All year is great time to learn more about science and the people who make the discoveries. But February offers a unique opportunity to learn about the achievements of African-Americans (and others from the African Diaspora) in the sciences.

During my primary school years, my most memorable lessons involved themes. My hometown has this amazing city-wide cultural program called Memphis is May. Each year, a different country is saluted and the entire city learns all about this nation's culture and customs. For an entire month, all of our lessons encompassed the history and customs of that nation. It was more than just social studies, it taught us a new way look to look at math, language, sciences, and arts. We even learned playground games for children our age. We were completely enmeshed and I loved every minute of it.

Later, in high school we still had programs, but the nothing as stimulating and engrossing as the lessons I experienced in earlier grades. However, I had a little taste of it when Black History Month rolled around. I attended a majority African-American School, lead by very good and culturally responsible teachers, so we went all out. In English class, students had to read literature written by important Black Authors and in science class we discussed the contributions of Black Scientists. Perhaps it was at this time that my 10th grade Biology teacher, Mrs. Bennett shared her story. It's a bit patchy now, but she attended a non Historically Black College (HBCU) for her Master's in science I believe and she had a biology professor who deliberately excluded her from some lessons. Luckily, her class mates were more fair-minded and shared notes with her so she was able to pass her classes. But I since the hurt she must have felt trying to succeed, only to have someone throw an obstacle in your way for no other reason than you were different. She later went on to win a hosts of commendations, including the Distinguished Teacher Award by the Tennessee Academy of Sciences in 1975 and was among the very first class of Presidential Awards for Excellence in Mathematics and Science in 1983.

Many years later, while serving as a NSF GK-12 fellow, students were given an assignment to research and give a presentation on a Famous Black Scientist. Invariably the students seem to pick the same common names, George Washington Carver, Benjamin Banneker, Mae Jemison. The presentations were mostly of old dead men and seemed to be the same presentations given year after year. They were so focused on 'history' or 'fame' that they were completely unaware of the scientists who made a mark right in their very hometown or scientists who were still alive but living quiet lives.

They were missing the mark, but it wasn't their faults. We weren't selling them on the assignment very well.

So, this brings me to my yearly plea to my science friends. educator friends, my friends in science outreach, after-school care, friends who mentor youth in scouts - anyone who is a guardian of a child, who is a mentor and influencer of young people, or even if you're a seasoned adult who wants to challenge yourself to new lessons.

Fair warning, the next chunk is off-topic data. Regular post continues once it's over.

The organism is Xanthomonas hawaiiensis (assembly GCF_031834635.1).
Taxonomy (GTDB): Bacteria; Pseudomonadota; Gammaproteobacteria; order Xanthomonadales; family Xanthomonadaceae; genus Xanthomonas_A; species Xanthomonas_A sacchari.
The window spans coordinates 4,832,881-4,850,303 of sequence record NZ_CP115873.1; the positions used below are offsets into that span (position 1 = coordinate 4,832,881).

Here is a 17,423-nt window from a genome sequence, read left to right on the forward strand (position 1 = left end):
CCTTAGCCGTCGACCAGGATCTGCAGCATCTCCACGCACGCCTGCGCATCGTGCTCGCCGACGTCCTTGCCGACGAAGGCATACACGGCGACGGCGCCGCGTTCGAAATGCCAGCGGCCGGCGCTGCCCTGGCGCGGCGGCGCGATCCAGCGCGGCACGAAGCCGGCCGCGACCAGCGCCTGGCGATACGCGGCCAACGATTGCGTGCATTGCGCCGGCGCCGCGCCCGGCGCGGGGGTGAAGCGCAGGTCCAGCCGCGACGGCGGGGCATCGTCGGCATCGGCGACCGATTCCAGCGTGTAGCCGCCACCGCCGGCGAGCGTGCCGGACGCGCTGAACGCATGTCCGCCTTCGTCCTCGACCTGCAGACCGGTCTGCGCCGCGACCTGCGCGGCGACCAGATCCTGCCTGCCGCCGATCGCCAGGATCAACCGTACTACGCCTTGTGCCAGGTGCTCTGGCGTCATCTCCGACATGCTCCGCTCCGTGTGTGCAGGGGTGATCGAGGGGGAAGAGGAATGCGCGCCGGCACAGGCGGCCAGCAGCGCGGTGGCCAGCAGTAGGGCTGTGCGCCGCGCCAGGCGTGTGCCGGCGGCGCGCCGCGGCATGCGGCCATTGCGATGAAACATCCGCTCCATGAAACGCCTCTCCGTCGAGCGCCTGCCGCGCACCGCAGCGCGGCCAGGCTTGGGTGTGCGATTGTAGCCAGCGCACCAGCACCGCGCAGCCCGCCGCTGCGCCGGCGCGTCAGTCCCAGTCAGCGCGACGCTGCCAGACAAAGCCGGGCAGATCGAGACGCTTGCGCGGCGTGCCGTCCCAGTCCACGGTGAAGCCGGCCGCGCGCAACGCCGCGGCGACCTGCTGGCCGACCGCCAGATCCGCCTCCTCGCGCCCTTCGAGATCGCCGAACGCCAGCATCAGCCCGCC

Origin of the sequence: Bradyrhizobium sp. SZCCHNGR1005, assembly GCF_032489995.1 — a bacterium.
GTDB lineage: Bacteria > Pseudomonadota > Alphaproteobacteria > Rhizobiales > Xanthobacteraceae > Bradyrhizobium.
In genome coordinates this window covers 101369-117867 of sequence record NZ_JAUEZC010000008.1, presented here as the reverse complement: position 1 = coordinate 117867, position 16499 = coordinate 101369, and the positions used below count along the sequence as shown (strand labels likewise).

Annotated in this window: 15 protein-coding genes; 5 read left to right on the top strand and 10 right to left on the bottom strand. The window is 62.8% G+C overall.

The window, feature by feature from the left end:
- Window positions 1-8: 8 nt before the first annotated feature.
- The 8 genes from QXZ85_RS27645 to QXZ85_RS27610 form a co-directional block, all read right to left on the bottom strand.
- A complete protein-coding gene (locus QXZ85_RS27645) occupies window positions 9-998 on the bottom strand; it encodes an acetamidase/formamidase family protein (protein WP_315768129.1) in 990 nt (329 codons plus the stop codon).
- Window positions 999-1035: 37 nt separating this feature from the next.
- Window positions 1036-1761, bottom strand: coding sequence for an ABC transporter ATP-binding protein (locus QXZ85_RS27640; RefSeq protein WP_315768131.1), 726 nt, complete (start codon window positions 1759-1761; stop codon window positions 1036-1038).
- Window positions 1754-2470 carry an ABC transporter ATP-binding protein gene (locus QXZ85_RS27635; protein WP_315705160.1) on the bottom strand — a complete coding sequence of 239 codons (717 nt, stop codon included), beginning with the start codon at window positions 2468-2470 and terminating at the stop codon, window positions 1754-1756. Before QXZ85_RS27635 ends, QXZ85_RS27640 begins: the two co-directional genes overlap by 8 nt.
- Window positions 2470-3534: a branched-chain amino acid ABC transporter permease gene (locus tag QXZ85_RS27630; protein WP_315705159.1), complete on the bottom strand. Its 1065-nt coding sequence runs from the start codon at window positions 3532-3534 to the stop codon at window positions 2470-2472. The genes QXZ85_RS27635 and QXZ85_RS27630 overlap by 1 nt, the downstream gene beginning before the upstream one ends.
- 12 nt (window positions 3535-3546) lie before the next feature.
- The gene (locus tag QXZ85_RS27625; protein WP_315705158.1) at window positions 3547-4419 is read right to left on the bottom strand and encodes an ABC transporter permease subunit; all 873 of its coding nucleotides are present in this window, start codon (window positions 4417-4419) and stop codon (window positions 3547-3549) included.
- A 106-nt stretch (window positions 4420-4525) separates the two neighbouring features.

It doesn't have to be someone famous. It is by sharing the stories and testimonies of less famous scientists that students can come to know these contributors. As bloggers and science communicators, the public depends on us to spread knowledge far and wide.

Ideas for how to create a Blacks in Science Report

  • Make it personal. If you're a scientists or studying science, identify an African-American in your field of study. This person can be a historical figure or present day colleague. If the person is still with us, seek him/her out. Conduct an interview. Most people are accessible online and can answer questions via email.

  • If you're a blogger, invite a colleague to share his/her story of how s/he arrived at science. It would make a great #IamScience Story for students from all areas to see. host these stories on your blog.

  • If you are a teacher or college instructor, have your students complete such an assignment for a grade or extra-credit.

  • If you're an after-school or weekend care provider, have students research black scientists and give a presentation about the person they researched at Black History Month program at school or church or Scouts meeting.

Other sources to get started

  • History Makers has a host of 1st person accounts of Blacks in Science, called Science Makers.

  • American Association for the Advancement of Science (AAAS) has links to several great resources, including lesson plans for all ages and audio programs like Science Update with interviews of African-American Scientists.

It's really simple. It's just about getting the conversation started and opening up our eyes to see the people around us. Acknowledging how we each have contributed to making the world a better place, makes us better friends to each other.

You can submit your Blacks in Science Report to the February 2012 Edition of the Diversity in Science Carnival. Deadline for submission is Saturday, February 25, submit your blog post at

The Carnival will be hosted at PhD for Life.